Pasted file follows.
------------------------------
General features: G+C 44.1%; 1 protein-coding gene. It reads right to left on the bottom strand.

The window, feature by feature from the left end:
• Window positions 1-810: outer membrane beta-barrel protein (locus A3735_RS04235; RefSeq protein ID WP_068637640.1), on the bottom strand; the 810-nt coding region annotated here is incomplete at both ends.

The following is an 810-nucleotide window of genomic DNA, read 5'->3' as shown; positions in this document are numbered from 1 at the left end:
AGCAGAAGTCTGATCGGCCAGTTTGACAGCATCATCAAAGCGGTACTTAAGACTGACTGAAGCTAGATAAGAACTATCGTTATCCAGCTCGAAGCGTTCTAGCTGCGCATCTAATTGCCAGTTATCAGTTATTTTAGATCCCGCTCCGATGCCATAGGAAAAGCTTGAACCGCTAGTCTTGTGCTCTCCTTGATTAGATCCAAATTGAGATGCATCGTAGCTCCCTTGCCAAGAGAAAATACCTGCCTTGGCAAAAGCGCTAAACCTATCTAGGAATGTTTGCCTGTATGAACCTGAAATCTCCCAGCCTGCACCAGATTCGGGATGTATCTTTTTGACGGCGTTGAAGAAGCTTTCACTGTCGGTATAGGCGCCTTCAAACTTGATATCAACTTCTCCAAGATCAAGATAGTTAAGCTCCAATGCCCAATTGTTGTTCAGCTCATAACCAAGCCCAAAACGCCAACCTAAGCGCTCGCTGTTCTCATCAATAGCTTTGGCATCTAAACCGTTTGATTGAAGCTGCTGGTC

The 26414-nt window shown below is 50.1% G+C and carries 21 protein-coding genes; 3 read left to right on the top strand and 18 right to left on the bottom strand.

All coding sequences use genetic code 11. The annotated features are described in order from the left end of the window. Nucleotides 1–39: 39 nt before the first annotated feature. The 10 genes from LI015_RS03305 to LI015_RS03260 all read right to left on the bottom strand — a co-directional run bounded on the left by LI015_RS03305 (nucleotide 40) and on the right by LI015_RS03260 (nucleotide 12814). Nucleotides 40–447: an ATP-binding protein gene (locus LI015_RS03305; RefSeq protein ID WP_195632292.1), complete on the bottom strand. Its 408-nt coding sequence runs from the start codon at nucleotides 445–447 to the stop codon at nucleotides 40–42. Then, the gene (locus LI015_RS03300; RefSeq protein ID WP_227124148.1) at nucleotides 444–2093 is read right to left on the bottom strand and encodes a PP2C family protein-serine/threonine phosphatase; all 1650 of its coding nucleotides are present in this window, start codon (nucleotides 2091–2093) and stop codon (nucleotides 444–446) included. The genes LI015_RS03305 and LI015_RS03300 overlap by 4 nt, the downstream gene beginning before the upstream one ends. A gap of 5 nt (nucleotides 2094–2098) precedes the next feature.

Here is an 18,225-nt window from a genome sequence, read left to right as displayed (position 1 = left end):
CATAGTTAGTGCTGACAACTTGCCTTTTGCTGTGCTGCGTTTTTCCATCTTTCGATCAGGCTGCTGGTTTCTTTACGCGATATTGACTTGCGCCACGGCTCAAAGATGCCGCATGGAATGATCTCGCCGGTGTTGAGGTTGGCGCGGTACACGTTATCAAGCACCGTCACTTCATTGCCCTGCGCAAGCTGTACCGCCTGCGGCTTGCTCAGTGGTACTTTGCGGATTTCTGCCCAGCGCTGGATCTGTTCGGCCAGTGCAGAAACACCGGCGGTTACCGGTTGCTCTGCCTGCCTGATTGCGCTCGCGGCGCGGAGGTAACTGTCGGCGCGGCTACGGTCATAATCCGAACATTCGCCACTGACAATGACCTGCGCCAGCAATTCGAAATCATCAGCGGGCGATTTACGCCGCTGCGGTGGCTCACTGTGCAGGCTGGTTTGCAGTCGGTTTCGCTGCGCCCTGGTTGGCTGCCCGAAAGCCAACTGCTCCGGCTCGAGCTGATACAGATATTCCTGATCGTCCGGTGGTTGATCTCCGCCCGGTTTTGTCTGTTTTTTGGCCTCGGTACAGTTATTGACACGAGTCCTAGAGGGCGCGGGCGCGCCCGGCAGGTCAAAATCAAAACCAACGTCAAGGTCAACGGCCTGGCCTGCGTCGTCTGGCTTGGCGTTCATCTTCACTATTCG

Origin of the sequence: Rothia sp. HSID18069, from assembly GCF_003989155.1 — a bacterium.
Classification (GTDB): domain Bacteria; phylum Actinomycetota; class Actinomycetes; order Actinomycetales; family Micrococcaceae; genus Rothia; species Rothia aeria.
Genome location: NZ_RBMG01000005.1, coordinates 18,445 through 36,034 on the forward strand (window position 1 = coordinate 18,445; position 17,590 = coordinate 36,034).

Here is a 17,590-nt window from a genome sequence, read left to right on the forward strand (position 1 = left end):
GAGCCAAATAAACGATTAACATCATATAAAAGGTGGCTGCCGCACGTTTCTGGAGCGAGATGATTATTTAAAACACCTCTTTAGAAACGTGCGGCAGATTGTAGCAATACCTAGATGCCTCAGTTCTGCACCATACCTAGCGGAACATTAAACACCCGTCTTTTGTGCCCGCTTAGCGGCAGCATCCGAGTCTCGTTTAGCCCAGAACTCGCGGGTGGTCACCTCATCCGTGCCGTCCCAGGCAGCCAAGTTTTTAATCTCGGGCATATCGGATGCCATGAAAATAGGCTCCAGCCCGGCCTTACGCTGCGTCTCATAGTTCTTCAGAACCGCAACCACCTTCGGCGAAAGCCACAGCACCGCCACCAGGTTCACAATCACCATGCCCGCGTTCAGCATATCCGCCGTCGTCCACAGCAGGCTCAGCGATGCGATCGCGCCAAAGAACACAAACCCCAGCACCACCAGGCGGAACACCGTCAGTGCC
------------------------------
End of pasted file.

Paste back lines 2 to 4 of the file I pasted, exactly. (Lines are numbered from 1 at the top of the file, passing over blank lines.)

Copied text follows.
The window, feature by feature from the left end:
• Window positions 1-810: outer membrane beta-barrel protein (locus A3735_RS04235; RefSeq protein ID WP_068637640.1), on the bottom strand; the 810-nt coding region annotated here is incomplete at both ends.

The following is an 810-nucleotide window of genomic DNA, read 5'->3' as shown; positions in this document are numbered from 1 at the left end: